At the Salesforce Connections conference in Chicago today, the company announced it is building a customer data platform (CDP) to help brands unify their marketing data. The goal is to create one view of the customer, regardless of whether they are connecting via web, social, mobile apps, messaging services, in-store, on the phone, or anywhere else.

Salesforce described this as a logical extension of its CRM software. “It’s very natural for Salesforce to be in this space,” said Marty Kihn, a former Gartner analyst and now SVP of product strategy for the Salesforce marketing cloud. “The needs that customers are expressing from a CDP are very similar to what they need from a CRM: a single view of the customer, clean data, a place to do analytics, and the ability to bring data together from multiple channels.”

Indeed, customer data platform initiatives seem to be everywhere. Oracle just announced CX Unity, Adobe announced triggered journeys based on a “rich pool of centralized data,” and now Salesforce is building a data platform into its second generation of Customer 360 — its existing solution aimed at giving brands a full 360-degree view of their customers.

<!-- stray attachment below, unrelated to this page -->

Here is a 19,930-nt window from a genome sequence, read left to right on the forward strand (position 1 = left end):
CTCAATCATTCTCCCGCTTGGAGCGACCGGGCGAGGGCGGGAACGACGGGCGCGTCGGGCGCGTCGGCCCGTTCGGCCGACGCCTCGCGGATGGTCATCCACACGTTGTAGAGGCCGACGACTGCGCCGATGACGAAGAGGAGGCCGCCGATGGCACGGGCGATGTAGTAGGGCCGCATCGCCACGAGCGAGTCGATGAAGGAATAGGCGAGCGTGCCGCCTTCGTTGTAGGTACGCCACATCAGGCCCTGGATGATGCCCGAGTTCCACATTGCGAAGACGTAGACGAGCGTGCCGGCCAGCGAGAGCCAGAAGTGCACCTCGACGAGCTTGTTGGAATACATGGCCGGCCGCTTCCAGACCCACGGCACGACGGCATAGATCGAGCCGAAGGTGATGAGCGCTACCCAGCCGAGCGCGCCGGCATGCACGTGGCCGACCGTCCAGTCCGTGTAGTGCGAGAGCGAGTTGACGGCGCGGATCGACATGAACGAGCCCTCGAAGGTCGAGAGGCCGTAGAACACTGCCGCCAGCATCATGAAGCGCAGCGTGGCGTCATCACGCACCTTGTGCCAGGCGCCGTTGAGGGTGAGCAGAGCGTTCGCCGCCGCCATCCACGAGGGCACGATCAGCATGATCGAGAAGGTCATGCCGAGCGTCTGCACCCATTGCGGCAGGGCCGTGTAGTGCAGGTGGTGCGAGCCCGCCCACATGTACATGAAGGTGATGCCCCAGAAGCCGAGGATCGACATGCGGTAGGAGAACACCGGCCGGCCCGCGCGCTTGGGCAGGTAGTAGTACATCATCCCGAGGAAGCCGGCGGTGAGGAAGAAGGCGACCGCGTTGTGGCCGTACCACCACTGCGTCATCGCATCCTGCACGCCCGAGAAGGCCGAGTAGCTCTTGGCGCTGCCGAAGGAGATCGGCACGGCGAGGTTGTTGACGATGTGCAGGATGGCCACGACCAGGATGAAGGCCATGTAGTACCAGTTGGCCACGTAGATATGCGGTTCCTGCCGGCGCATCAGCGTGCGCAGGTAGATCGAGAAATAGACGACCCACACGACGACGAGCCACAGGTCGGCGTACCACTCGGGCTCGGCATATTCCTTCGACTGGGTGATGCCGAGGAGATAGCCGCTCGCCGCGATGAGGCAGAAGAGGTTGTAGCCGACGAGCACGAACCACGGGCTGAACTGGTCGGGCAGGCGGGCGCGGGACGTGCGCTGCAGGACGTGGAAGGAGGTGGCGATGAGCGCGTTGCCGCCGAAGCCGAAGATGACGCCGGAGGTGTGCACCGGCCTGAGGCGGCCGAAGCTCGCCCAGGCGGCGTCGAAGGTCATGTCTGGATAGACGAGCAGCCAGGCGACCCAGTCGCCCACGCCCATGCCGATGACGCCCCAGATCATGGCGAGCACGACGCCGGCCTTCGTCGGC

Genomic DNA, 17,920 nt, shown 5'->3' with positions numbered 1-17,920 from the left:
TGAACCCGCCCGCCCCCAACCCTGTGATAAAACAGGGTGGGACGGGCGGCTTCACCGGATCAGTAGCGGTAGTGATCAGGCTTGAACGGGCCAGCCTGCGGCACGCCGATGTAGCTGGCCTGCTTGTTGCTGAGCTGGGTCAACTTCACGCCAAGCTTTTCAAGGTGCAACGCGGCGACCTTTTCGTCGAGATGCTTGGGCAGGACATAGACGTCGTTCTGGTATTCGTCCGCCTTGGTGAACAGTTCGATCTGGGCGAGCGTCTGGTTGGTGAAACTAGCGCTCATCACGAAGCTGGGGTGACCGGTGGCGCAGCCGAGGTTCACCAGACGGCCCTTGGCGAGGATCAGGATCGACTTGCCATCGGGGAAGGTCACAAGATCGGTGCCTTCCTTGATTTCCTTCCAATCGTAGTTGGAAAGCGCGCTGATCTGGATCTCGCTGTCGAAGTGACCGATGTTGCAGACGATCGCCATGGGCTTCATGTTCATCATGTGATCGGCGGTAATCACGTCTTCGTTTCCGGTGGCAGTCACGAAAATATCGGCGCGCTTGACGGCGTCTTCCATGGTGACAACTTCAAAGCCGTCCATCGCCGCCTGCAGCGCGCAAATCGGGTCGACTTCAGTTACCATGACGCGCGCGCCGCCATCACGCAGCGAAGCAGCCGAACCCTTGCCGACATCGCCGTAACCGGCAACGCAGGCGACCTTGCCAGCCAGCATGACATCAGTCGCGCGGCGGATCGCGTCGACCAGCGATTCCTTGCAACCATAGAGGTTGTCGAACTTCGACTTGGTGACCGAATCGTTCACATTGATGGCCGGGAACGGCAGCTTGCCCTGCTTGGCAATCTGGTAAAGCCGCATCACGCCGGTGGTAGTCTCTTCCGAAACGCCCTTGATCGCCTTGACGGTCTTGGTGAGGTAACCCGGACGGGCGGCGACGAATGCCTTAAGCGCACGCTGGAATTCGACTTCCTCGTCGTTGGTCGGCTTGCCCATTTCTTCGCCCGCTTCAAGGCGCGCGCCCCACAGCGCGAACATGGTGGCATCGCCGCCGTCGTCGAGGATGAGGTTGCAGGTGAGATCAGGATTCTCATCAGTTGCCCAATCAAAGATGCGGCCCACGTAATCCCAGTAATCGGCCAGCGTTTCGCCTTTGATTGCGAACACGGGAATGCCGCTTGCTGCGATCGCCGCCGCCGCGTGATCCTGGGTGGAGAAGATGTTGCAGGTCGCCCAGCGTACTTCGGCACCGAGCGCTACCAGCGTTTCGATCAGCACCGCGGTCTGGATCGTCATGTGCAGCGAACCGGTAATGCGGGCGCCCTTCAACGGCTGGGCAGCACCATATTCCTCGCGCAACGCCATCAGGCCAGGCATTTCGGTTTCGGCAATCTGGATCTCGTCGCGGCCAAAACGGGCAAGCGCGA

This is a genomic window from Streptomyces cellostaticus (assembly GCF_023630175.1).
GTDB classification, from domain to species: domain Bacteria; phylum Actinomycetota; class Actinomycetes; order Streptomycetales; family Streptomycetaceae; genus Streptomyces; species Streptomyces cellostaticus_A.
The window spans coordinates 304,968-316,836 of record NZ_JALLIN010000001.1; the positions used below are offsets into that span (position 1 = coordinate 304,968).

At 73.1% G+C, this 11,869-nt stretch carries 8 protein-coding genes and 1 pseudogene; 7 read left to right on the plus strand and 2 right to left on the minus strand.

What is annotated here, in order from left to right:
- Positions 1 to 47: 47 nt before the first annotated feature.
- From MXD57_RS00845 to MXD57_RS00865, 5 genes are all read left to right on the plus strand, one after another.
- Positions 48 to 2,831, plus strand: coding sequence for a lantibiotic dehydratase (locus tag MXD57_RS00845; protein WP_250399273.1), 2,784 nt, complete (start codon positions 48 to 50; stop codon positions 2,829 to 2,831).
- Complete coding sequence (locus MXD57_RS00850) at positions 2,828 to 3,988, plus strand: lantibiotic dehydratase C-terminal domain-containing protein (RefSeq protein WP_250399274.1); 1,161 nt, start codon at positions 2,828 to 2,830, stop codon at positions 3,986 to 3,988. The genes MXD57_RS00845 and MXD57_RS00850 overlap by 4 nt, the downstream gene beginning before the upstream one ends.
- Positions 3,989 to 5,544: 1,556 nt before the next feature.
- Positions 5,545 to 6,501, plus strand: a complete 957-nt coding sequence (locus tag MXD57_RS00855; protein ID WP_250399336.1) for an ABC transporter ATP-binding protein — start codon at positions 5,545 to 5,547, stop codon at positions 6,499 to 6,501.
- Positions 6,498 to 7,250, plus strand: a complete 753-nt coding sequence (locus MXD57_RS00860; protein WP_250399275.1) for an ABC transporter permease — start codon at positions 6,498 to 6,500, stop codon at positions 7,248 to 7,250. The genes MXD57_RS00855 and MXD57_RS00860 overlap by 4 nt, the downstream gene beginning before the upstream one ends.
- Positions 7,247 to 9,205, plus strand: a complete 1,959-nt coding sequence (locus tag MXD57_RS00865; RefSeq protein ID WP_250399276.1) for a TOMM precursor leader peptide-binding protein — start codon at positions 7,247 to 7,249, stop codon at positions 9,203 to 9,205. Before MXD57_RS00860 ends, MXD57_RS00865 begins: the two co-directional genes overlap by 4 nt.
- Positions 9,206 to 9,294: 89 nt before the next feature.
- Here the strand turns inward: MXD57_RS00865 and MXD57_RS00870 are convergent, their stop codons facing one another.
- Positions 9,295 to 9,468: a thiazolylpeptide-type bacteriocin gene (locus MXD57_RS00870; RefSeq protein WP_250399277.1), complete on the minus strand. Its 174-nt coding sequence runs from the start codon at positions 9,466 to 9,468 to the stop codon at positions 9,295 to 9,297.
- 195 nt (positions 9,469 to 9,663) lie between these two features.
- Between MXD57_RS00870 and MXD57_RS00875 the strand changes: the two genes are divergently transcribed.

The platform comprises three major components, Kihn told me last week: identity management, a system of engagement, and a system of insight. The identity management piece unsurprisingly stitches together data on people, mapping IDs across multiple pieces of software. The system of insights powers personalization, using all the data to understand the “next best action” a brand can take. And the system of engagement component draws on that insight to personalize email, websites, apps, messages, and every other channel that touches a customer, inbound or outbound.

Notably, this new release builds on two pieces of software Salesforce acquired — Krux, a data management platform bought in 2016, and Datorama, a marketing intelligence platform Salesforce picked up in 2018.

This is a pre-announcement, so the new services are currently in beta. They will be available in the fall of 2019 as a pilot only, Kihn told me.

The goal is to streamline things for companies struggling with multiple databases.

“In enterprise, there are at least 15 customer databases,” Kihn said. “I talked to a CPG [consumer packaged goods company] and they said they had 400 — one for every single vendor.”

Consolidating all that down to one platform might be unrealistic for especially complex businesses, at least in the short term. But it’s definitely a worthwhile goal.